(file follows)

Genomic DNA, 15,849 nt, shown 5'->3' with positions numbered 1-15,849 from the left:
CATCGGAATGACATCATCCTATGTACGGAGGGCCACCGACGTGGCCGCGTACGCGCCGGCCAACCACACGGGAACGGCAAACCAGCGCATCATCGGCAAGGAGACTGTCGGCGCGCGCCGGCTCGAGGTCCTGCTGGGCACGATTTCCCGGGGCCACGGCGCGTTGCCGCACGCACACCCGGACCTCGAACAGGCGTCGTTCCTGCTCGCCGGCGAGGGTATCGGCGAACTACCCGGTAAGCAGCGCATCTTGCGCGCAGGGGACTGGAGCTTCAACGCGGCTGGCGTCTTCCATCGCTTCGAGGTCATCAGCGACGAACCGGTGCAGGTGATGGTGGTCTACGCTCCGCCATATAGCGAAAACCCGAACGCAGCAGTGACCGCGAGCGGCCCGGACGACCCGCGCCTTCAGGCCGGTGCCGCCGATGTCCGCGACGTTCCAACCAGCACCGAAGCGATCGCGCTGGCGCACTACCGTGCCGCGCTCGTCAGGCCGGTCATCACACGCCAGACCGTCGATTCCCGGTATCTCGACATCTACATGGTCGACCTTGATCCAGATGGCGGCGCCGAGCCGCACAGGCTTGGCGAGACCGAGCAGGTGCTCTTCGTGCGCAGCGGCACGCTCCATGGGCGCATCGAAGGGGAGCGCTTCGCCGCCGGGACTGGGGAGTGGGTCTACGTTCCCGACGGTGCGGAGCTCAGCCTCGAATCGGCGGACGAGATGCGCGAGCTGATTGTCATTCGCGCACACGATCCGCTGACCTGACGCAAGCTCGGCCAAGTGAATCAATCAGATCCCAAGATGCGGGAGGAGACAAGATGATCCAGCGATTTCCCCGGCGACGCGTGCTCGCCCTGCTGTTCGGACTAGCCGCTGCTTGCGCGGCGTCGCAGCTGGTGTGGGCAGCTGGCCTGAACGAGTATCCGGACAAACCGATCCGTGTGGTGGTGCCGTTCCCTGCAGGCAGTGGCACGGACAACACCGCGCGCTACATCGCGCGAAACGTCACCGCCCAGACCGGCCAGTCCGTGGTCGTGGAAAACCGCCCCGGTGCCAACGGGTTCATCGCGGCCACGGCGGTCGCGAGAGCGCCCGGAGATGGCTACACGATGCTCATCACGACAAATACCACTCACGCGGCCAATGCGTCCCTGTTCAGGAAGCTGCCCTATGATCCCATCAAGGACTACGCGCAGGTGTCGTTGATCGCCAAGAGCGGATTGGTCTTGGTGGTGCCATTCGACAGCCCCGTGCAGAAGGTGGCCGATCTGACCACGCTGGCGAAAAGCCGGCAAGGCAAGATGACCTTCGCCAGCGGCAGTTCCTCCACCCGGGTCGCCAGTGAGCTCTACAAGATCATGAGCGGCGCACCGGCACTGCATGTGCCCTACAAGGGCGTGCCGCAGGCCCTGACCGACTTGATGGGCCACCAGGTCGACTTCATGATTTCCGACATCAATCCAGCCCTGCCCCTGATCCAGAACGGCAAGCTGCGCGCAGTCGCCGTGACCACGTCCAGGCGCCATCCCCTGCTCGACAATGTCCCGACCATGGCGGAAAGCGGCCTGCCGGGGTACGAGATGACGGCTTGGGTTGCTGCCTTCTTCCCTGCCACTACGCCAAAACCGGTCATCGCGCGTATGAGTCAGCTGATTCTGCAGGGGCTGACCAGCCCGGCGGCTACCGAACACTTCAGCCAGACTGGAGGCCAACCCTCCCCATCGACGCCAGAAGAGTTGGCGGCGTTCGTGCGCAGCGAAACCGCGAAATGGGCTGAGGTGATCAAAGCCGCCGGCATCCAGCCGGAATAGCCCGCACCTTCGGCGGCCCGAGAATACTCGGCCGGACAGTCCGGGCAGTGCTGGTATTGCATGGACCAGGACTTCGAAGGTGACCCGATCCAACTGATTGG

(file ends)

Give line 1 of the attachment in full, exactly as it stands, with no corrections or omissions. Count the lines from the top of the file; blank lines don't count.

Genomic DNA, 15,849 nt, shown 5'->3' with positions numbered 1-15,849 from the left: